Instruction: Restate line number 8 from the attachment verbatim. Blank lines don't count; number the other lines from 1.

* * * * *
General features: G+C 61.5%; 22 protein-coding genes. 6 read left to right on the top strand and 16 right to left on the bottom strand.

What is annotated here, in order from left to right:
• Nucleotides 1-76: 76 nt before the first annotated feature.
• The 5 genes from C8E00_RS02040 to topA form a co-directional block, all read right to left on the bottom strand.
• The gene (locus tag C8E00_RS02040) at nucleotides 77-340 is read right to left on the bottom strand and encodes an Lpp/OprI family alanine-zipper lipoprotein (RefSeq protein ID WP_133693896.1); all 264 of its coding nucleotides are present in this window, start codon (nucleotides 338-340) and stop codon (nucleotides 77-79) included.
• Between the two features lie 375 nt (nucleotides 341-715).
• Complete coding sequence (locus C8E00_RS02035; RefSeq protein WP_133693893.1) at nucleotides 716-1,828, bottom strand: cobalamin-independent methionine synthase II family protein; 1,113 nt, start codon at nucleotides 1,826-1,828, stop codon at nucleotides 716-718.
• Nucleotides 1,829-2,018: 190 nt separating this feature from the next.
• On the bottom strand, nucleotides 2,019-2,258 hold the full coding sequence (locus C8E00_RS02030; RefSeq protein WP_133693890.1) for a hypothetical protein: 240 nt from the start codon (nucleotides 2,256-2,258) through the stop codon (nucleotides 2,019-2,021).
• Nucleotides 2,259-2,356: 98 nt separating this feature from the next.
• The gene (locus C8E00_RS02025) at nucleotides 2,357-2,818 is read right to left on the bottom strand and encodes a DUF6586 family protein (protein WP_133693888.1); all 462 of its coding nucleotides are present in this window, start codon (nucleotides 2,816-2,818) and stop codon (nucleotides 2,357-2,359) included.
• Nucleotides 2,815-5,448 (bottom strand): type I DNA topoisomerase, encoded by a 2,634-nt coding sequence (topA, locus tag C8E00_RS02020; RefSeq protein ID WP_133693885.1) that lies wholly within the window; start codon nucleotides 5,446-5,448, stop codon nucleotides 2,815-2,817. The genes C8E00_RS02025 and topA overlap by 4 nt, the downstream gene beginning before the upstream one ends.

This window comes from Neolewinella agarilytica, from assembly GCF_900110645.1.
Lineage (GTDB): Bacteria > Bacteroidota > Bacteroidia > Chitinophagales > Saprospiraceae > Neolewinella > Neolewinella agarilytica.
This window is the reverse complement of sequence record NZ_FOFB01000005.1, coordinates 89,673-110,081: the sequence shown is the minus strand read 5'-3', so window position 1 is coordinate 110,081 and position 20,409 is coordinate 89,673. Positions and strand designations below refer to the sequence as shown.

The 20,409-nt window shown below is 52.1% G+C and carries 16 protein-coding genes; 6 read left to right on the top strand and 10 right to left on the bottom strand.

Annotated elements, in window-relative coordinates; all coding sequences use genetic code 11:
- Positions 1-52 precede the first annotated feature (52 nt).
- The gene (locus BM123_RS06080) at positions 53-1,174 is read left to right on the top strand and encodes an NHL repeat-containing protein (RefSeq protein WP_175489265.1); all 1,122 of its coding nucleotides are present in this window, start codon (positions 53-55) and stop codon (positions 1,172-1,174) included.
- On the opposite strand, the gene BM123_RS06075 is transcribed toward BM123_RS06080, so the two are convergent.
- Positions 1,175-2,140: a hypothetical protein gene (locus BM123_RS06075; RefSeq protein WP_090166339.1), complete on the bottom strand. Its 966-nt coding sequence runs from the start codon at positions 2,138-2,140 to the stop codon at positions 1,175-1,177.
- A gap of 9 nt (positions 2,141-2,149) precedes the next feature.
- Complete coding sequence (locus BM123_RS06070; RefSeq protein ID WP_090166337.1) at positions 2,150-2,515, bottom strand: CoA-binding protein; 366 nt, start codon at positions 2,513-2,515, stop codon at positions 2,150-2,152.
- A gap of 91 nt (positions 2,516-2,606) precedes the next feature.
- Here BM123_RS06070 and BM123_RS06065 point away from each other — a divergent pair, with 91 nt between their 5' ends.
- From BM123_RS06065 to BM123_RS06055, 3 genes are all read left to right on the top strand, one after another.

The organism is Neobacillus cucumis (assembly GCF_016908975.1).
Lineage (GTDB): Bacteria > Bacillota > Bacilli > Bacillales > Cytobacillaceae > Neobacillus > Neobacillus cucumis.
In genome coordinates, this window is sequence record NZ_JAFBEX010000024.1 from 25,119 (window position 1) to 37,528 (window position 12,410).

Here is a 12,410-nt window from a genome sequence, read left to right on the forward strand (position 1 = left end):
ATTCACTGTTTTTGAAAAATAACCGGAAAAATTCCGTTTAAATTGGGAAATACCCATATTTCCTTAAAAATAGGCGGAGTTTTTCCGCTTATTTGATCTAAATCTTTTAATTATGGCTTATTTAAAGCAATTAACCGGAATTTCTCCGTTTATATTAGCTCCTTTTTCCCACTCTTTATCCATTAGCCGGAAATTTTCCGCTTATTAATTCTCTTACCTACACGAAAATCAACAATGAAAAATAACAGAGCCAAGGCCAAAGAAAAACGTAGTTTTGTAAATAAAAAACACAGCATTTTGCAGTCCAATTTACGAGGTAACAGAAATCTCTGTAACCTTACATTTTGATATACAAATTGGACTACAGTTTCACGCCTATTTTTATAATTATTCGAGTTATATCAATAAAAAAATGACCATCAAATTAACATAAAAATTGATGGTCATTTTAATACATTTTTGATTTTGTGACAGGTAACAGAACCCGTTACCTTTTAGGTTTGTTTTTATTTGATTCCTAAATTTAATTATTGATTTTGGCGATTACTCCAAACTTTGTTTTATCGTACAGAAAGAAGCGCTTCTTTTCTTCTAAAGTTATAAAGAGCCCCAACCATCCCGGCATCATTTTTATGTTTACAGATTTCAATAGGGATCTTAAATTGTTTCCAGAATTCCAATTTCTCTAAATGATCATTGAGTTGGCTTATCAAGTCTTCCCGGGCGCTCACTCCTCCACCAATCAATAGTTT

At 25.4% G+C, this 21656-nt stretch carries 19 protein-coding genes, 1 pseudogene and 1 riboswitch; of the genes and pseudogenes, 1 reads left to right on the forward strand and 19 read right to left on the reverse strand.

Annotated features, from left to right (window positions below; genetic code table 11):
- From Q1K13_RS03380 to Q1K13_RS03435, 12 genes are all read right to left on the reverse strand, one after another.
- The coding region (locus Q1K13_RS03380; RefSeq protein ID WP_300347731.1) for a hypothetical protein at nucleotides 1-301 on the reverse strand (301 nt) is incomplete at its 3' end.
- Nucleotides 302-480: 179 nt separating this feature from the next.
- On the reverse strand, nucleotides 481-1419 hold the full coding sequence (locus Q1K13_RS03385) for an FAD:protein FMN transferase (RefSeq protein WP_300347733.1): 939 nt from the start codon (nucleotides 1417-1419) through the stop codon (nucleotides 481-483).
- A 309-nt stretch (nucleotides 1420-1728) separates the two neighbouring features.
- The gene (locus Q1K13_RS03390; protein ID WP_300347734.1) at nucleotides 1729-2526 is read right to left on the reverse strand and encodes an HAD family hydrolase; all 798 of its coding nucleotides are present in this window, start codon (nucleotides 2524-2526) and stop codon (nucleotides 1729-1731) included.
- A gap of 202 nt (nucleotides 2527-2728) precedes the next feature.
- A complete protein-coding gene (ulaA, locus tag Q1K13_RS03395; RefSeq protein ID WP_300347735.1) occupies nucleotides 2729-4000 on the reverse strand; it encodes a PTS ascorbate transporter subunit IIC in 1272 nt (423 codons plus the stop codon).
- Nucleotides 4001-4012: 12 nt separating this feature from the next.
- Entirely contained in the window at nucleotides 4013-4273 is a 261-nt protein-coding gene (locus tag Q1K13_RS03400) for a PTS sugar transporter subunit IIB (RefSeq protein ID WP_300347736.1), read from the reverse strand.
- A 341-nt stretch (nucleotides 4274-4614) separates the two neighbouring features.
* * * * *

• Nucleotides 1,829-2,018: 190 nt separating this feature from the next.